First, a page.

- Get More Insight into a Candidate's Personality: Sales assessments make it easier to objectively screen and compare candidates on essential sales competencies that might not be apparent in a traditional interview, including whether they're a good fit for the company's culture.
- Determine if a Candidate is a Good Fit for a Particular Sales Position: Not all sales positions are equal. For instance, a company hiring for an SDR position might want to know if an applicant can hold a conversation and have a good tolerance for sales rejections.
- Learn Which Clients a Candidate is Best Suited For: Tests can be tailored to feature scenarios and questions specific to factors like the client’s business model and industry, allowing the hiring manager to determine where the applicant would succeed in the company.
Most Common Sales Assessment Questions – And How to Answer Them
Potential employers want to ensure new hires have the right skills, experience, and personality to fit in with the organization and do the job right.
Let’s look at some common assessment questions and an example question or exercise. We’ll also explain what a good and bad answer might look like.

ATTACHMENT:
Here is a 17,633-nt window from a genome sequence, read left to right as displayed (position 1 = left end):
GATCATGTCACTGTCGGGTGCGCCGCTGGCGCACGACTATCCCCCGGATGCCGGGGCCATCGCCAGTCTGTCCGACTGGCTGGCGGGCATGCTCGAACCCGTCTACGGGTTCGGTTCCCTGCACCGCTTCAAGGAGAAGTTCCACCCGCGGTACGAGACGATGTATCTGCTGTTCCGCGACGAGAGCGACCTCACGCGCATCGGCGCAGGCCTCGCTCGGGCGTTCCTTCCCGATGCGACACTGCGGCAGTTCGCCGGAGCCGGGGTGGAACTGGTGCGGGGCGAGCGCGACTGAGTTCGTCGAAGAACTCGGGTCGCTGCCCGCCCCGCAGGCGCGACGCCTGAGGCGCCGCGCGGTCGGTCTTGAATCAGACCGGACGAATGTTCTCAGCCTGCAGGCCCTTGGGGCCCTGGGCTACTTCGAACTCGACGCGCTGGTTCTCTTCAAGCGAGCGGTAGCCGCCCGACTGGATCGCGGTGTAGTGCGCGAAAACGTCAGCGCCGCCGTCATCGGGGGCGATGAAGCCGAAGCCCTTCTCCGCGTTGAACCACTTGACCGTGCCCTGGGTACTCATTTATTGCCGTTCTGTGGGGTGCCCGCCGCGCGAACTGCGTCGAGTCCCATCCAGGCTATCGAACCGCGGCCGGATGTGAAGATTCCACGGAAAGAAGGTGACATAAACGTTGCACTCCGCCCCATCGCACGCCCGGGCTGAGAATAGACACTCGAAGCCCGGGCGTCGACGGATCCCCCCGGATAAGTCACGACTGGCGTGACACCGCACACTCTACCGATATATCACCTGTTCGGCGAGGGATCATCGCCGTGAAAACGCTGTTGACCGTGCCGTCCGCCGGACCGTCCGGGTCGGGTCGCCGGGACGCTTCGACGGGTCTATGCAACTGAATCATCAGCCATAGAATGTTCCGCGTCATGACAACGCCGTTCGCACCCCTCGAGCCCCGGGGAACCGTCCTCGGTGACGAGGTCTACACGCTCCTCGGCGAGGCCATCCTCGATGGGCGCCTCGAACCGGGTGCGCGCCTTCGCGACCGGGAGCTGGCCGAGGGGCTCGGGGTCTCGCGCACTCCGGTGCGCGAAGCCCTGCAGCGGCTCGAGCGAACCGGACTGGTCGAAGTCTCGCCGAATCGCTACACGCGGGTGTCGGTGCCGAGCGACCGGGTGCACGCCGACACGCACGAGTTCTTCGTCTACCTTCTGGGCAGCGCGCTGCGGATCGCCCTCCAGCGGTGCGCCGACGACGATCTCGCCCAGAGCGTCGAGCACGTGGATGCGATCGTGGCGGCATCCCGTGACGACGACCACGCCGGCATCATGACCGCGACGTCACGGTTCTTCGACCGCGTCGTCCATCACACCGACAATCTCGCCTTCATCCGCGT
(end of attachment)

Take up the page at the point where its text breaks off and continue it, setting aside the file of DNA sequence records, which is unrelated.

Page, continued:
Keep in mind that sales assessment questions will vary from company to company—instead of memorizing each example, it’s best to look at the “bigger picture” behind the questions and what they’re aimed at accomplishing.
Sales Skills Assessment Questions/Exercises
When assessing your sales skills, employers might look at things like your competence in communication, objection handling, qualifying, closing, goal setting, pitching and presentation, reaching decision-makers, time management, and performing research.
Example Exercise: Write a cold email to a decision-maker of a SaaS company with 200+ employees to pitch a marketing tool. The estimated deal value is $20k annually.
Good answer: Ensure it’s well-written, succinct, and clearly structured. Speak the language of the prospect and address a common pain point. Only include one clear call-to-action (CTA).
Bad answer: Long-winded, too much information about your own company and yourself, no clear or multiple CTAs, contains attachments.
Hypothetical Sales Scenarios Assessment Exercises
Employers might present you with hypothetical sales scenarios to evaluate your situational judgments and decision-making skills in the moment.
Example Question: You’ve been negotiating a contract with a potential customer for two months. They’ve expressed strong interest and discussions are going well. But all of a sudden, they say they’re not interested. How do you handle this?
Good answer: Be clear and specific about your steps and actions. Explain why you would take those steps and what the potential outcomes of those steps might be.